To sweeten the pill, mining companies have made agreements with communities, which include financial benefits, jobs, and other contributions, such as building or repairing schools and providing scholarships. While some residents are happy with these agreements, others question what will happen after the boom, especially since many of these provisions replace what used to be state services.

Brine is extracted from salt water flats in South America to obtain lithium. (Credit: Klaus Balzano/Shutterstock)

Chile is already leading the pack, with the second largest production of lithium worldwide in 2018 after Australia, and the Chilean government taking steps to become number one. Argentina has the world’s largest lithium reserves, with two active production sites and over 60 projects under development. The second largest reserves are in the Uyuni salt flats in Bolivia, which President Evo Morales hopes to tap in his ambitious plans for lithium extraction and producing batteries.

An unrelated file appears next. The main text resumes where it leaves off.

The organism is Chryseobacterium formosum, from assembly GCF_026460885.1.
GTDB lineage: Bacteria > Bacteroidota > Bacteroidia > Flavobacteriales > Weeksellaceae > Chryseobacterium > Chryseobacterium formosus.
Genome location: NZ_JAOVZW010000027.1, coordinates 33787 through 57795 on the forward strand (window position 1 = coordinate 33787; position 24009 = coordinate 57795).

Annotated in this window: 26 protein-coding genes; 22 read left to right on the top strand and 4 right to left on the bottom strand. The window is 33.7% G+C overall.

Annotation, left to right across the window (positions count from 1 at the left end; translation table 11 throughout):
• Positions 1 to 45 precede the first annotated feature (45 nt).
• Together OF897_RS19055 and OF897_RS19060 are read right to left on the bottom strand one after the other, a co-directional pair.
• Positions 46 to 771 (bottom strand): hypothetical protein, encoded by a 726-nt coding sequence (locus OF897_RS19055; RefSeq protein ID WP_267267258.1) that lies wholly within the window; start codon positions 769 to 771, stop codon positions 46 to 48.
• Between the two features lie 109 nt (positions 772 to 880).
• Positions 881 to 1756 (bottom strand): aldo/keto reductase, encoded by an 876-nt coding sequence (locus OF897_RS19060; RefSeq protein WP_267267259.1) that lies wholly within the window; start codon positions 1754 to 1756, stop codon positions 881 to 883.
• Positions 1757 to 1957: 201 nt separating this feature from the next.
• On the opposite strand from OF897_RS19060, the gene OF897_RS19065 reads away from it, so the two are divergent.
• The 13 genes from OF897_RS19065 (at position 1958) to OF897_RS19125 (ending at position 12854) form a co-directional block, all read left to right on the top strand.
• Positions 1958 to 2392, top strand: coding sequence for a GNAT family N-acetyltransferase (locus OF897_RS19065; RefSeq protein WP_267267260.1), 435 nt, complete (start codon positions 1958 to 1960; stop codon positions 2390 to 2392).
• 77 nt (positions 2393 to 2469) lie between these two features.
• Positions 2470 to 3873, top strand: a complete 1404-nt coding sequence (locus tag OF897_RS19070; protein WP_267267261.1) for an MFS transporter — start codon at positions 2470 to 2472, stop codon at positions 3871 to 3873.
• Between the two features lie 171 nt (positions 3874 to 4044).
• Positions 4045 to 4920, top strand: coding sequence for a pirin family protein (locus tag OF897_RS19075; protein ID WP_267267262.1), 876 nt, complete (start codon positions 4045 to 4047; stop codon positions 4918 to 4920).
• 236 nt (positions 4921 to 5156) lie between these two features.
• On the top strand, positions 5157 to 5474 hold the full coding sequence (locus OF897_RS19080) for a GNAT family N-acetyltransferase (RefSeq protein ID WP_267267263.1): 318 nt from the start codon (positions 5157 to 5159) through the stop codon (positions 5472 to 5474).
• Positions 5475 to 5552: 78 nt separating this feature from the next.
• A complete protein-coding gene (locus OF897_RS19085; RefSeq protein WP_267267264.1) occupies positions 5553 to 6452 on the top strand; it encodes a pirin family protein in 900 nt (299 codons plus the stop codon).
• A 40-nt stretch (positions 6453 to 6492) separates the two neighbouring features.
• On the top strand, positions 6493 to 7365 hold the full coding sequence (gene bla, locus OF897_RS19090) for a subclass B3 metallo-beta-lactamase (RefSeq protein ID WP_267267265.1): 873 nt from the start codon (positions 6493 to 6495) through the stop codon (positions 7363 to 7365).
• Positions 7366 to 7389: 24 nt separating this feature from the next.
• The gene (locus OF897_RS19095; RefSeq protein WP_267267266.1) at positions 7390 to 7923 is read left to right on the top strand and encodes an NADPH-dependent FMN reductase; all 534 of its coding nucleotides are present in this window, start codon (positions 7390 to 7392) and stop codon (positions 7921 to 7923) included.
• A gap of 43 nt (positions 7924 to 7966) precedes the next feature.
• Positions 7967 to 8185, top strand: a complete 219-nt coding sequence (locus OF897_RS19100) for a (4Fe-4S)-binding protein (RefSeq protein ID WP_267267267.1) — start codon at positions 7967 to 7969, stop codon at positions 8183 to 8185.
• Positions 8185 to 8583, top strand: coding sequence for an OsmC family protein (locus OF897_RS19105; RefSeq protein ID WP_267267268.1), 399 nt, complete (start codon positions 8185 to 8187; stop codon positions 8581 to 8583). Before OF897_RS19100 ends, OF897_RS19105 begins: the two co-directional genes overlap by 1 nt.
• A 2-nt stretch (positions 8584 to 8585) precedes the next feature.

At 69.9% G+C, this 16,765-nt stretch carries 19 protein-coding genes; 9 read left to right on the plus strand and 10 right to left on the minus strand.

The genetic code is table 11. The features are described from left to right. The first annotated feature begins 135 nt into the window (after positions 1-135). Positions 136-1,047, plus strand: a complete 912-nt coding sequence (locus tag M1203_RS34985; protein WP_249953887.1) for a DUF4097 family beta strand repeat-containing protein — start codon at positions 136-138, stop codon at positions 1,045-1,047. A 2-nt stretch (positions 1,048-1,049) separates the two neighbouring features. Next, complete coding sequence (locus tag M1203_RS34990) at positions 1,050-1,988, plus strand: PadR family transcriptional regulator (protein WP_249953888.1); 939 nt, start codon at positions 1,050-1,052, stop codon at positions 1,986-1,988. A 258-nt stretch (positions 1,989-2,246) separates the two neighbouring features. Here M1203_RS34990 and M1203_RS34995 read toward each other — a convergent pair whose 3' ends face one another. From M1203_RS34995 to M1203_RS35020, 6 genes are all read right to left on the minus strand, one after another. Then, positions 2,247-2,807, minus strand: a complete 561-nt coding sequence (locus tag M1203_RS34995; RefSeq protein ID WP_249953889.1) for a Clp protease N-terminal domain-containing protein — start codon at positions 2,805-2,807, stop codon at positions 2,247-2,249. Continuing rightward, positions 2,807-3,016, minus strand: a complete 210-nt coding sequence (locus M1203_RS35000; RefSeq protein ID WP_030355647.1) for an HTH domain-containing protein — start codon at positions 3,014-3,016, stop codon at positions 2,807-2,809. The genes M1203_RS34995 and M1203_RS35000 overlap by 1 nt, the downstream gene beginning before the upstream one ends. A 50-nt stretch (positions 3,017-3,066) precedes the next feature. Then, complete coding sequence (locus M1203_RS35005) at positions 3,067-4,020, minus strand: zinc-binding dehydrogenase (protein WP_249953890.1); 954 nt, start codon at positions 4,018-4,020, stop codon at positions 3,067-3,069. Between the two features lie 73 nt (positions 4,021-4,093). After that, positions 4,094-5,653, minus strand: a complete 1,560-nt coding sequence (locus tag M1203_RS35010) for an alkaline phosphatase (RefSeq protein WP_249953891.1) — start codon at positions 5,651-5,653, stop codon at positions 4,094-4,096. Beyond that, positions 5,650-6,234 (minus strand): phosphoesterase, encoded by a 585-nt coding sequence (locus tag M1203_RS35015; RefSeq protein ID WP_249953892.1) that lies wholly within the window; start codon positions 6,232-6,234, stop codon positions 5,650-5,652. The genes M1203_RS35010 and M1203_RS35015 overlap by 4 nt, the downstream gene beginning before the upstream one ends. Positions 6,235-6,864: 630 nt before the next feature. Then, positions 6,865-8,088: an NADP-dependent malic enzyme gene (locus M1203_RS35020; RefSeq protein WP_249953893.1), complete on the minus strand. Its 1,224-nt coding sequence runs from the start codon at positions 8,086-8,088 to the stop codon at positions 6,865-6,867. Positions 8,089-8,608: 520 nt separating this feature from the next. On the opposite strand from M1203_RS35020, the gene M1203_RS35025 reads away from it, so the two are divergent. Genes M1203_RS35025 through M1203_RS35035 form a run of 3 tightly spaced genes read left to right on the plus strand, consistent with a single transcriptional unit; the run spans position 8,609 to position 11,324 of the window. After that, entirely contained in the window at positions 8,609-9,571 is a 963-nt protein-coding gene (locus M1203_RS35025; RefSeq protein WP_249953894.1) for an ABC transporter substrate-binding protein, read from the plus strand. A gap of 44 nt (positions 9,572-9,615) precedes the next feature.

This lithium boom is having an impact on a dozen mostly indigenous communities like Raúl’s. Across the border in Argentina, Martina and Juan from San Jose de Miraflores worry about how lithium extraction in the Salinas Grandes salt flats and the Guayantayoc lagoon will affect their livelihoods. “I have 200 llamas,” says Juan, “not much compared to others, [but] selling the products we make from llamas is our livelihood.”

Martina says the 24 families in their community sell llama meat, textiles and crafts made from llama wool. But she fears that lithium extraction will swallow up the water their animals need to survive. “Water is life,” she says. In other communities, indigenous people live from artisanal salt harvesting, and from producing food such as peas and potatoes – all of which require water.

We are not against lithium. We just want our voices to be heard